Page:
Boys, Keep Your Dirty Paws Off My Daughter

Flickr photo by tibchris
Boys are noticing my daughter. I don't like it.

This is nothing new. It started when she was a toddler. I'd take her to the playground, and within 5 to 10 minutes, at least one boy would've made his way over to us, like a dog on the hunt, often just to stand there and stare at my kid without saying a word. I'd give them the evil eye, but subtle looks don't really work on oblivious 4-year-olds.

"What's your name?" one boy asked her as she came down the slide. She got up and ran right by him without answering. That's my girl.

She slid again, but the little fart-knocker was still there, waiting.


"What's your name?" he asked again. Points for persistence. She told him. He pulled her by the arm and said, "Let's go over here."

Bad idea, dude. She snapped her arm away from him.

"No! I'm playing with MY DADDY!"

Ha! I wanted to pump my fist in the air and say, "WORD!" right to the kid's face, but instead I just gave him a look, one that said, "You lose. Now beat it!"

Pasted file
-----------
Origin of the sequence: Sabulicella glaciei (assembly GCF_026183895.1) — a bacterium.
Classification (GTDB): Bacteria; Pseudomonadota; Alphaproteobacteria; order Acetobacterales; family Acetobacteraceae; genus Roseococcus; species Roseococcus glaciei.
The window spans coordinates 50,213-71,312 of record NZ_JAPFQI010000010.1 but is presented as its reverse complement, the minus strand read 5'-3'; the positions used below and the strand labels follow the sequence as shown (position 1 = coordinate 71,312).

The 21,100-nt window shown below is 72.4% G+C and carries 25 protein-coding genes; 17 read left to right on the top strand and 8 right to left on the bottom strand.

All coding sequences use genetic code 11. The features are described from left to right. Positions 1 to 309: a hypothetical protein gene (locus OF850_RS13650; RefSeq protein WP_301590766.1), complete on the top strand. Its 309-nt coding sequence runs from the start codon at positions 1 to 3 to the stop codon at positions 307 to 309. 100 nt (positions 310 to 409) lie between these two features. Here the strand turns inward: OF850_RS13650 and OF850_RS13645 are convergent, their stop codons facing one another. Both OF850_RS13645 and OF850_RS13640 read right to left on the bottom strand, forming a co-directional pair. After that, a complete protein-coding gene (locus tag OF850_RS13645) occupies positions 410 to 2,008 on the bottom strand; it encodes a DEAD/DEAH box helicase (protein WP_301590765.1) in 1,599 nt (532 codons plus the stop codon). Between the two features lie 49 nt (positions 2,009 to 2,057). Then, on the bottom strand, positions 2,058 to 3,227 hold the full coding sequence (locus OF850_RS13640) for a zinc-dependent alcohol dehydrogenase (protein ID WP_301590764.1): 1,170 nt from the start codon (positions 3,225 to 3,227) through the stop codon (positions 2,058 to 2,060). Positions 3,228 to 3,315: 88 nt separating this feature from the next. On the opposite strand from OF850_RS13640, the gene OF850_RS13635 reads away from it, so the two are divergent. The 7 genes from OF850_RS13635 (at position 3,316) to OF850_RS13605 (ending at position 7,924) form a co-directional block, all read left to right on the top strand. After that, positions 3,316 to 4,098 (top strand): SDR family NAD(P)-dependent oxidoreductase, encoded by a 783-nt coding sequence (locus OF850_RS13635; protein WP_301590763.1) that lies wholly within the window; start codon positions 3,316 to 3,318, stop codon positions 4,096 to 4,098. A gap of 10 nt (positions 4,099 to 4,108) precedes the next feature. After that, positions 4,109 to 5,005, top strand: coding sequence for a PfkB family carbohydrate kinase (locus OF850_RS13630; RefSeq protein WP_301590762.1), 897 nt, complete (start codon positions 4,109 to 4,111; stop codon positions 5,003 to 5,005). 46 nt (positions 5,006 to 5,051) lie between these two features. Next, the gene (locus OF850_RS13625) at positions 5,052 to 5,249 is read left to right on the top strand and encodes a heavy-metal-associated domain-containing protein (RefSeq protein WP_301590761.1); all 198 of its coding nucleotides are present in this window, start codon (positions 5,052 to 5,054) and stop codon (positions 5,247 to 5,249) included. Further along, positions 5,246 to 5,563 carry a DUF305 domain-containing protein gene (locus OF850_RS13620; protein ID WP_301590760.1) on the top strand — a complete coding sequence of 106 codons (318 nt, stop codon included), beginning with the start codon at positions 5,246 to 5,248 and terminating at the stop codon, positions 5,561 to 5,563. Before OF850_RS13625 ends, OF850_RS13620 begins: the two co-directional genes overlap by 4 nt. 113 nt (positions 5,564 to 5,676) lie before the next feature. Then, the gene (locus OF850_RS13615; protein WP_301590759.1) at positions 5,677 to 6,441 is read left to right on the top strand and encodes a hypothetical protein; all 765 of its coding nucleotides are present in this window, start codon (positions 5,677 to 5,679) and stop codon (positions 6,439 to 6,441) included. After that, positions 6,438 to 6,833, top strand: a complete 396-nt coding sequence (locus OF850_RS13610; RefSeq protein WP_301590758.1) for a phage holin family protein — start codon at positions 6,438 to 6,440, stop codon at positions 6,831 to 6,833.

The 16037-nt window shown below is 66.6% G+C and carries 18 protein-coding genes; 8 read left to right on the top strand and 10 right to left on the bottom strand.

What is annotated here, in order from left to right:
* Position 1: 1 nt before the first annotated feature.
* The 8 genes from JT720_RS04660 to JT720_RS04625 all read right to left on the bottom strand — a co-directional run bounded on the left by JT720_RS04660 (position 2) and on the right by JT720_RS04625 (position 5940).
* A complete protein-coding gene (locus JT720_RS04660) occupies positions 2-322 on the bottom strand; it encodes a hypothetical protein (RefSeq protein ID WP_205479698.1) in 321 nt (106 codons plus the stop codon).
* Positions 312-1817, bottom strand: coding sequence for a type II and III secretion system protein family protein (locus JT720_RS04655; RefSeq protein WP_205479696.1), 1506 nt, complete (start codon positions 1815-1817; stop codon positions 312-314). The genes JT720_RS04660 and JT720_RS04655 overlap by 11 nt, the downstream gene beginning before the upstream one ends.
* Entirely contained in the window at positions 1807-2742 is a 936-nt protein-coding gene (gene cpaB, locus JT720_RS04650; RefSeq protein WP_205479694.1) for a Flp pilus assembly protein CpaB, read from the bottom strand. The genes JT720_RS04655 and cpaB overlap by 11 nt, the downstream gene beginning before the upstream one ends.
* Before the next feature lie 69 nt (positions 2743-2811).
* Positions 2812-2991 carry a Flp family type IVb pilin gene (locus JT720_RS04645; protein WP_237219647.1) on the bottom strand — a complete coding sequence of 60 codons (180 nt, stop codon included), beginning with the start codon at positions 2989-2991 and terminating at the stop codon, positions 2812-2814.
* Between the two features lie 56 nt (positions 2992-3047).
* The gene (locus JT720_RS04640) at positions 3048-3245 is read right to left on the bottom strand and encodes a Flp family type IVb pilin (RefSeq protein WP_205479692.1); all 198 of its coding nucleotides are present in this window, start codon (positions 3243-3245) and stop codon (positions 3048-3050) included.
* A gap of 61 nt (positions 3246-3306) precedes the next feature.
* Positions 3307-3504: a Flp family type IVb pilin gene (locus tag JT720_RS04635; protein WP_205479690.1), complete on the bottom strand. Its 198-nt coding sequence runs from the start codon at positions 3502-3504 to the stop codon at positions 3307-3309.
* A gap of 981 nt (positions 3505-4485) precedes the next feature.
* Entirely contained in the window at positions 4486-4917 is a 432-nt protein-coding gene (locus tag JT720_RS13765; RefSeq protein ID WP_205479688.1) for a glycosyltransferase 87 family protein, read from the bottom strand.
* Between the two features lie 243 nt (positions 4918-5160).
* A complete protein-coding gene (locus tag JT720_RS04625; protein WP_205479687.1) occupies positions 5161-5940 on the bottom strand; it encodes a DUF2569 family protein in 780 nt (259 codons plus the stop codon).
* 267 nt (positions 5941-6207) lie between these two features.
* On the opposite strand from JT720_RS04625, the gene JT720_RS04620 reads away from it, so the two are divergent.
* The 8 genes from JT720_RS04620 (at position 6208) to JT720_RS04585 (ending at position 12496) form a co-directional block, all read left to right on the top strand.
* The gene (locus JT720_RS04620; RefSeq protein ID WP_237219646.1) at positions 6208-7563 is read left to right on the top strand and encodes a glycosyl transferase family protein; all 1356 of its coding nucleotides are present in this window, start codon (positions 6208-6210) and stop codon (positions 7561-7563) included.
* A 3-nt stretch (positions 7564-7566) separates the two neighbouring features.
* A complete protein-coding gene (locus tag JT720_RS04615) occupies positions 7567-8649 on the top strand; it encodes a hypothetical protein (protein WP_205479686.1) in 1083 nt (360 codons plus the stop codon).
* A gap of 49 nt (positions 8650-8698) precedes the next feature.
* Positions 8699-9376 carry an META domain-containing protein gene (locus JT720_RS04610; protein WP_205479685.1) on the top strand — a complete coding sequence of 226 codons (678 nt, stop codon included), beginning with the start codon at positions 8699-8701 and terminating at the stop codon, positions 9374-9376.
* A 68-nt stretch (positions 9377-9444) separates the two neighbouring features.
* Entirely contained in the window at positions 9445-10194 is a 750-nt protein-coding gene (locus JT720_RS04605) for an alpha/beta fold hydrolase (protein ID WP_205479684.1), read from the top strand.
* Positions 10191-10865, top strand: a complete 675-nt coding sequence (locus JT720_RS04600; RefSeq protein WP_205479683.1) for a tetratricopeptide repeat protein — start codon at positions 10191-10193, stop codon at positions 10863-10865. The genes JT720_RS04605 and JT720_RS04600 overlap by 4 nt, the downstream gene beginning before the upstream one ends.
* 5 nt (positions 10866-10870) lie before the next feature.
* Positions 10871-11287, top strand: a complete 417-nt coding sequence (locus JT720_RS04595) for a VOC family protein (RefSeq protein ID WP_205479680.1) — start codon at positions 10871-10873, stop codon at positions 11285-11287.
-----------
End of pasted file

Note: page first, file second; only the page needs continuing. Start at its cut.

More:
He slunk away, defeated, but I knew there'd be more.

One day, when she was in first grade, I overheard her telling her mother that a boy had asked if he could be her boyfriend.

"What did you tell him?" my wife asked.

"I said no."


"Because Daddy's my boyfriend," she replied impatiently, as if it were a no-brainer.

Now that's what I'm talking about! Dad wins again. I danced a little jig outside her bedroom door.

I have to relish these small victories because I know they won't last. One day soon she's going to come home from school with that moony look in her eyes and little cartoon hearts flying out of her chest, and she'll tell us about a new boy in her class and how nice he is, nice being girls' code for he's cute and I really like him. And I'll be okay with that. I think. What choice do I have?

When people meet my daughter, they'll say to me, "Oh, you're in big trouble with this one, Dad." Heh. No, I'm not. It's the boys who are in trouble, and not because of me. Because of her. The kid is tough and self-assured and has a temper. I pity the fool who crosses her. He won't know what hit him.

I know my daughter can look out for herself, and I take comfort in that. But I'll always have her back, just in case.

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